Rupert Pupkin Speaks: Film Discoveries of 2020 - Hal Horn ""

Wednesday, April 21, 2021

Film Discoveries of 2020 - Hal Horn

Veteran RPS contributor Hal Horn runs the irreplaceable Horn Section Blog ('reviewing the obscure, overlooked and sometimes the very old').

Also read his previous Discoveries lists for Rupert Pupkin Speaks:

On Twitter @halhorn86

Easily my favorite film discovery of the year, after Warner Archive so kindly made this classic available on DVD for the first time in 2019. Hands down the very best feature film Leon Errol ever starred in, and a great showcase for this unjustly unheralded comedian. With a plot that revolves around the rationing of meat, gas and other necessities, this WWII flick made for uncomfortably familiar viewing during the early lockdown period (when I watched it, last April). Wealthy lingerie tycoon Errol finds his status gets him no favors during wartime. Badly needing more gasoline coupons than he qualifies for, he enlists shady butler Richard Lane (a perfect foil for Leon and a wonderful performance) to get him extra carpoolers. Leon ends up with a houseful of showgirls led by Veda Ann Borg, a lot of explaining to do to wife Lydia Bilbrook, and a much needed business deal with stuffy Clarence Kolb that ends up on shaky ground. Wonderfully paced farce skillfully directed by longtime Errol collaborator Leslie Goodwins; Charles E. Roberts (writer of countless Errol shorts) wrote the clever screenplay with future Academy Award nominee Oscar Brodney (HARVEY). I can't recommend this sophisticated farce highly enough, and I owe writer Max Allan Collins a big thank you for recommending it to me after seeing my Errol series at The Horn Section. If you're a frequent buyer at Warner Archive, by all means check this one out.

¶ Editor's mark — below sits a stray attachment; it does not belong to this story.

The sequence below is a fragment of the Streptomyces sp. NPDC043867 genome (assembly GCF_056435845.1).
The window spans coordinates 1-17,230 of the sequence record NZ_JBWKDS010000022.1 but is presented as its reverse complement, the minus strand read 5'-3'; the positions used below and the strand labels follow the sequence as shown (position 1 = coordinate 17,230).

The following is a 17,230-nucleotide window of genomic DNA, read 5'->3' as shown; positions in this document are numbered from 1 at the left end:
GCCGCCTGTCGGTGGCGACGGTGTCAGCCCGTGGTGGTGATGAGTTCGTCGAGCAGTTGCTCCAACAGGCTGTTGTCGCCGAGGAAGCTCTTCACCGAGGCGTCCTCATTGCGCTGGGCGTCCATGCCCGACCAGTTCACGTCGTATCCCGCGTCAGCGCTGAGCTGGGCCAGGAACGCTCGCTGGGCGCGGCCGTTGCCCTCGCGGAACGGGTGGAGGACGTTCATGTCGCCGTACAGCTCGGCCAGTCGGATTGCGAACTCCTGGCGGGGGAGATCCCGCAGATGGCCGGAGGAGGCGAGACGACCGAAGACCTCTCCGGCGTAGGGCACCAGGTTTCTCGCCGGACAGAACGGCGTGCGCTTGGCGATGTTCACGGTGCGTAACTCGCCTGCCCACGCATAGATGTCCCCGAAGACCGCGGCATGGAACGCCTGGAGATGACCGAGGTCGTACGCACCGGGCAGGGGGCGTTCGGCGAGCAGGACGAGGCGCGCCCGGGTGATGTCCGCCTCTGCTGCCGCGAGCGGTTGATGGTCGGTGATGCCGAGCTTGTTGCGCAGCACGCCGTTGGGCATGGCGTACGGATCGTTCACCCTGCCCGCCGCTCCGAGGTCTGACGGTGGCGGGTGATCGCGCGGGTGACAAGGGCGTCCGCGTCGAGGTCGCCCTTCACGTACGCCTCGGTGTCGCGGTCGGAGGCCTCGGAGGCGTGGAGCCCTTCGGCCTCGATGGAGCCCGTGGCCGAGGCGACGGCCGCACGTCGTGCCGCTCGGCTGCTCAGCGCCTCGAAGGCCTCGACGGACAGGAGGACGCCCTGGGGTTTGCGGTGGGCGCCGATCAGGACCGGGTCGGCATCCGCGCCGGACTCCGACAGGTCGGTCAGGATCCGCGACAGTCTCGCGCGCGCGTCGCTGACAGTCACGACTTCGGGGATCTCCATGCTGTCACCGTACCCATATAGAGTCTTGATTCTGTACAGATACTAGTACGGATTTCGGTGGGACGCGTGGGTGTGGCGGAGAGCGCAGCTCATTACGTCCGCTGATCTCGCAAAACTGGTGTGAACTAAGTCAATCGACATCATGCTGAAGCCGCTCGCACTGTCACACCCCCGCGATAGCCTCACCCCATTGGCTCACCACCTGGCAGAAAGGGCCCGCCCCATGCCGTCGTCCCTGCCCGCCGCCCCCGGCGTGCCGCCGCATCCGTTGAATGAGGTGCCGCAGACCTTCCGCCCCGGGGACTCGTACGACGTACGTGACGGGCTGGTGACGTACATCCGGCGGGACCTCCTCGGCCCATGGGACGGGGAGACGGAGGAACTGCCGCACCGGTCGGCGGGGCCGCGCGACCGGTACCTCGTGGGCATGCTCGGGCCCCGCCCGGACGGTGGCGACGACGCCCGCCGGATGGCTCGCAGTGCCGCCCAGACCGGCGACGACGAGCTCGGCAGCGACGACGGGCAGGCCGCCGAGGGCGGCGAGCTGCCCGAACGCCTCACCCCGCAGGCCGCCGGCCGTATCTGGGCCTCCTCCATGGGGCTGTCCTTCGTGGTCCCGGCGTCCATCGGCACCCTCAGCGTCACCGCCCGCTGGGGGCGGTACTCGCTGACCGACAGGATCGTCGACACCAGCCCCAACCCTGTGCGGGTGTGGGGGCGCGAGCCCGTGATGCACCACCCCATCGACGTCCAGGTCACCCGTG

Jane Russell as Belle Starr, directed by Allan Dwan (SANDS OF IWO JIMA). Russell's Starr hooks up with the Dalton gang after Bob (Scott Brady) rescues her from a lynching. Predictably, Bob falls for her, and isn't the only one who does as she proves her skill with firearms and also proves to captivate men onstage--among them a banker scheming to trap the Daltons once and for all. Despite the title (Belle poses as a widow from the titular state) it is set in Oklahoma. RKO curio was filmed in 1948 but released four years later; in the interim, co-stars Forrest Tucker and Scott Brady had become bigger names. Despite Russell's presence it has been pretty hard to find, but TCM aired it last year.

Budd Boetticher directed Ray Danton as the legendary prohibition-era gangster. Typical rise from right hand man (Robert Lowery as Arnold Rothstein) to kingpin before the fall. Boetticher and Danton didn't get along, but the latter was well cast and this is one of the more underrated mafia films despite its legendary director. Speaking of, with Boetticher directing we get the always welcome bonus of Karen Steele as Legs' leading lady. There's also early roles for Warren Oates (as Legs' brother) and, in her film debut, Dyan Cannon (credited as Dianne). Very entertaining. Also with Elaine Stewart, Jesse White and Frank deKova. Danton solidified his underworld cred two years later with the titular role in THE GEORGE RAFT STORY, but never quite became a major star; he later found considerable success as a TV director.

LADIES' DAY (1943)
The penultimate film for legendary Lupe Velez co-stars Eddie Albert as a loopy baseball pitcher clearly based on "Dizzy" Dean. Albert is easily distracted by the ladies, and the wives of his teammates have cause for concern once he falls for the lovely Latina. Interesting focus on the player's spouses, played by Iris Adrian (saucy as ever), Patsy Kelly and Joan Barclay. Despite this wrinkle, low-budget baseball flick is no classic, with very unconvincing game footage. Still, Lupe is as charming and watchable as ever. Dane Lussier collaborated with Charles E. Roberts on this one, and ubiquitous Leslie Goodwins (the MEXICAN SPITIRE series) directs Lupe yet again.

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